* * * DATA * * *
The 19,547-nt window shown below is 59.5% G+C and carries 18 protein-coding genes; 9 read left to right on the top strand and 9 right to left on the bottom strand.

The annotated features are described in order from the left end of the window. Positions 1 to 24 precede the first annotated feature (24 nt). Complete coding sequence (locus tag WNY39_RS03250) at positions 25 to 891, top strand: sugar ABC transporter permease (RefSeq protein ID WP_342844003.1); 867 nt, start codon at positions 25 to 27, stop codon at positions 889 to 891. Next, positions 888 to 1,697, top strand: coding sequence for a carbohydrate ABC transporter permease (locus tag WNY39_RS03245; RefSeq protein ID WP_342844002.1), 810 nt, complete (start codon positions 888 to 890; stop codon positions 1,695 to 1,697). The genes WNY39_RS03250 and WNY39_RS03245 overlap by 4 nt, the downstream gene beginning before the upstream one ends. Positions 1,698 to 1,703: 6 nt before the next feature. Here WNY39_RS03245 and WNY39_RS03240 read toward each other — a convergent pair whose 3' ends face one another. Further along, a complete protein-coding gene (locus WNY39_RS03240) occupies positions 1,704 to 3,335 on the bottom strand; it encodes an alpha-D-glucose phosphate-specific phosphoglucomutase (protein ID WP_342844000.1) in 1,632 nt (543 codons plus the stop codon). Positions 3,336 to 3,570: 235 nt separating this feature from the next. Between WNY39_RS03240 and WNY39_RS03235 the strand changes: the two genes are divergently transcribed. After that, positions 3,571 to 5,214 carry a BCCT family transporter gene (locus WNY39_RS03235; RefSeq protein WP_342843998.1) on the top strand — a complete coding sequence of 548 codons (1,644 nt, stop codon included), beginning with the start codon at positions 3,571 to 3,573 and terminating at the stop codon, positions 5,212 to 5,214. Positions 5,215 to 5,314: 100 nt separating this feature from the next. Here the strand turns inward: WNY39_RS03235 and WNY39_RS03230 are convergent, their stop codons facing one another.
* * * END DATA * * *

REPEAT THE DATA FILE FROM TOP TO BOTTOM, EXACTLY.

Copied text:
The 19,547-nt window shown below is 59.5% G+C and carries 18 protein-coding genes; 9 read left to right on the top strand and 9 right to left on the bottom strand.

The annotated features are described in order from the left end of the window. Positions 1 to 24 precede the first annotated feature (24 nt). Complete coding sequence (locus tag WNY39_RS03250) at positions 25 to 891, top strand: sugar ABC transporter permease (RefSeq protein ID WP_342844003.1); 867 nt, start codon at positions 25 to 27, stop codon at positions 889 to 891. Next, positions 888 to 1,697, top strand: coding sequence for a carbohydrate ABC transporter permease (locus tag WNY39_RS03245; RefSeq protein ID WP_342844002.1), 810 nt, complete (start codon positions 888 to 890; stop codon positions 1,695 to 1,697). The genes WNY39_RS03250 and WNY39_RS03245 overlap by 4 nt, the downstream gene beginning before the upstream one ends. Positions 1,698 to 1,703: 6 nt before the next feature. Here WNY39_RS03245 and WNY39_RS03240 read toward each other — a convergent pair whose 3' ends face one another. Further along, a complete protein-coding gene (locus WNY39_RS03240) occupies positions 1,704 to 3,335 on the bottom strand; it encodes an alpha-D-glucose phosphate-specific phosphoglucomutase (protein ID WP_342844000.1) in 1,632 nt (543 codons plus the stop codon). Positions 3,336 to 3,570: 235 nt separating this feature from the next. Between WNY39_RS03240 and WNY39_RS03235 the strand changes: the two genes are divergently transcribed. After that, positions 3,571 to 5,214 carry a BCCT family transporter gene (locus WNY39_RS03235; RefSeq protein WP_342843998.1) on the top strand — a complete coding sequence of 548 codons (1,644 nt, stop codon included), beginning with the start codon at positions 3,571 to 3,573 and terminating at the stop codon, positions 5,212 to 5,214. Positions 5,215 to 5,314: 100 nt separating this feature from the next. Here the strand turns inward: WNY39_RS03235 and WNY39_RS03230 are convergent, their stop codons facing one another.